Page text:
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Remarks: The Simple Virtues of The Cathedral, in Symposium, Property Rules, Liability Rules, and Inalienability: A Twenty-Five Year Retrospective, 106 Yale Law Journal 2201 (1997)


There is something odd about taking part in a discussion of one's own work. My mother-in-law was an artist and she hated to go to exhibitions of her paintings. She felt naked as people looked at her works and discussed them almost as if she weren't there. It is much the same when one listens to one's writings being analyzed. "Did I say that? Did I really say that? Of course I didn't say that!" Or conversely, "Of course I said that! Who could possibly think that I didn't? Obviously that idea was there. Anyone could tell it was there!" But who is to say whether it really was there in a meaningful sense?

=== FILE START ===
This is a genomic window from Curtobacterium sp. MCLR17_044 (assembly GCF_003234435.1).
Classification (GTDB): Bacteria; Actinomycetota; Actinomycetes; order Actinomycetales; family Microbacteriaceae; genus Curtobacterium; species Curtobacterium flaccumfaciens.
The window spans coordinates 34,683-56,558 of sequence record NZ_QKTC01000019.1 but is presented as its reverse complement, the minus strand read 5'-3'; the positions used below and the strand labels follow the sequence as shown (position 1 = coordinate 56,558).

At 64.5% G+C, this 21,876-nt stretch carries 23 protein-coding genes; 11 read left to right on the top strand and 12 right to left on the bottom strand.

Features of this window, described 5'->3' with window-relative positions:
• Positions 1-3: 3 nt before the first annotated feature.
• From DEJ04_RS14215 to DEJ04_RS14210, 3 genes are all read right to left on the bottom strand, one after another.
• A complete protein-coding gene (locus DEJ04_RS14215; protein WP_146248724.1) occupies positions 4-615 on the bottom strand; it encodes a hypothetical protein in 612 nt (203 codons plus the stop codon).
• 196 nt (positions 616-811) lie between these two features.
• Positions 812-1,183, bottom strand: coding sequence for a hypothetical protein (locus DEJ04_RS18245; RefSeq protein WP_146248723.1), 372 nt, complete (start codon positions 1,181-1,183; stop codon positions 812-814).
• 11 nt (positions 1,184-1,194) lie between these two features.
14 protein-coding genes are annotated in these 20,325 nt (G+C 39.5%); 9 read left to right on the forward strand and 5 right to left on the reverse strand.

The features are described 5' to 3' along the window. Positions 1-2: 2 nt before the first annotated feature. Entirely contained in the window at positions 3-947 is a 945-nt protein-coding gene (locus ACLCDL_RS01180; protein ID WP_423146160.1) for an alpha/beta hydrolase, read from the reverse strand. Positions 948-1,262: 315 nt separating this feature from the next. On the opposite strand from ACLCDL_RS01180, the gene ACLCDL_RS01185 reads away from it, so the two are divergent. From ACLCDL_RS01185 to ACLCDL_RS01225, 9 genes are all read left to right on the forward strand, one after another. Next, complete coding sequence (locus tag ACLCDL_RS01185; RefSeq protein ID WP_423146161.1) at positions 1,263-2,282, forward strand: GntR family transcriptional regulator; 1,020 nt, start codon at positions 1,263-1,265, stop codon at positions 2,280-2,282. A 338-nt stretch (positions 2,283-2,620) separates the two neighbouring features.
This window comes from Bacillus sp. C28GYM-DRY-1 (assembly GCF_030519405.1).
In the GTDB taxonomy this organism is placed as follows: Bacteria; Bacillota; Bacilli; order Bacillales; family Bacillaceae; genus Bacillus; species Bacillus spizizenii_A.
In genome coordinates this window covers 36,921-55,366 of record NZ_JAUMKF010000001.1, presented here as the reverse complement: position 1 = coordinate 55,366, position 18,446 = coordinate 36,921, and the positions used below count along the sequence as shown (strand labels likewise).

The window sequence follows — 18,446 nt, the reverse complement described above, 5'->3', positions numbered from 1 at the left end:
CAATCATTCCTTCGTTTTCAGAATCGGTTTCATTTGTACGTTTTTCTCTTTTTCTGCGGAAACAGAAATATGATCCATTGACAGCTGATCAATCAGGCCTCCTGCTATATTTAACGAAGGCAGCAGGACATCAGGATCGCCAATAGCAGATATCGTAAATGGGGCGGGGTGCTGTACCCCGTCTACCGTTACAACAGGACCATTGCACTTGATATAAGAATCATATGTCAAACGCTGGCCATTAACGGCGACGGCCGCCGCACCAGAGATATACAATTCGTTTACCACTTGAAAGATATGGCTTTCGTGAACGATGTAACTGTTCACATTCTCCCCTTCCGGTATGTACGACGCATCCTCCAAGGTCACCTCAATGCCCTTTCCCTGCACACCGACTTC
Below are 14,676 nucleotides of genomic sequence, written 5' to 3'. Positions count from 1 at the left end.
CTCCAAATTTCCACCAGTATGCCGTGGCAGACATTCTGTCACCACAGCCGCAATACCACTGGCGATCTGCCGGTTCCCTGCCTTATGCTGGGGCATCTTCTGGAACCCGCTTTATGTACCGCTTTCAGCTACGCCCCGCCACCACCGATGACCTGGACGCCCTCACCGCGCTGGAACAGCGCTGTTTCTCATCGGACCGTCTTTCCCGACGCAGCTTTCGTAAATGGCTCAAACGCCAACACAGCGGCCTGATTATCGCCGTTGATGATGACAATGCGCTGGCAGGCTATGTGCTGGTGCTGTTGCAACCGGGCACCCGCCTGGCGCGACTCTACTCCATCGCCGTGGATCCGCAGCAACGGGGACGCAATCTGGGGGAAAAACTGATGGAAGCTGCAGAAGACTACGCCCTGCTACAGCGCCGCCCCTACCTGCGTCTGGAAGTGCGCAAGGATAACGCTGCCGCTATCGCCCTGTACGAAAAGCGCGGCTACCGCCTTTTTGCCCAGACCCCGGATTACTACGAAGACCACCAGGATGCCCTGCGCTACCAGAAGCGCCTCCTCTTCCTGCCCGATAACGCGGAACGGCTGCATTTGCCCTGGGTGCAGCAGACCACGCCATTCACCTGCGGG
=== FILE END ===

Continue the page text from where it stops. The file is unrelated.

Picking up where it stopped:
As a teacher of products liability, I guess I'm committed to the notion that once one creates a product, an artifact, that artifact must speak for itself, it must be taken with all that its users find in it, or find to be missing from it. And one can't completely exonerate oneself from the damage done by a plausible use of the product by saying, "I didn't mean for it to be used that way." Still, one is tempted to suggest how one's artifact should and should not be used, and so here I am.

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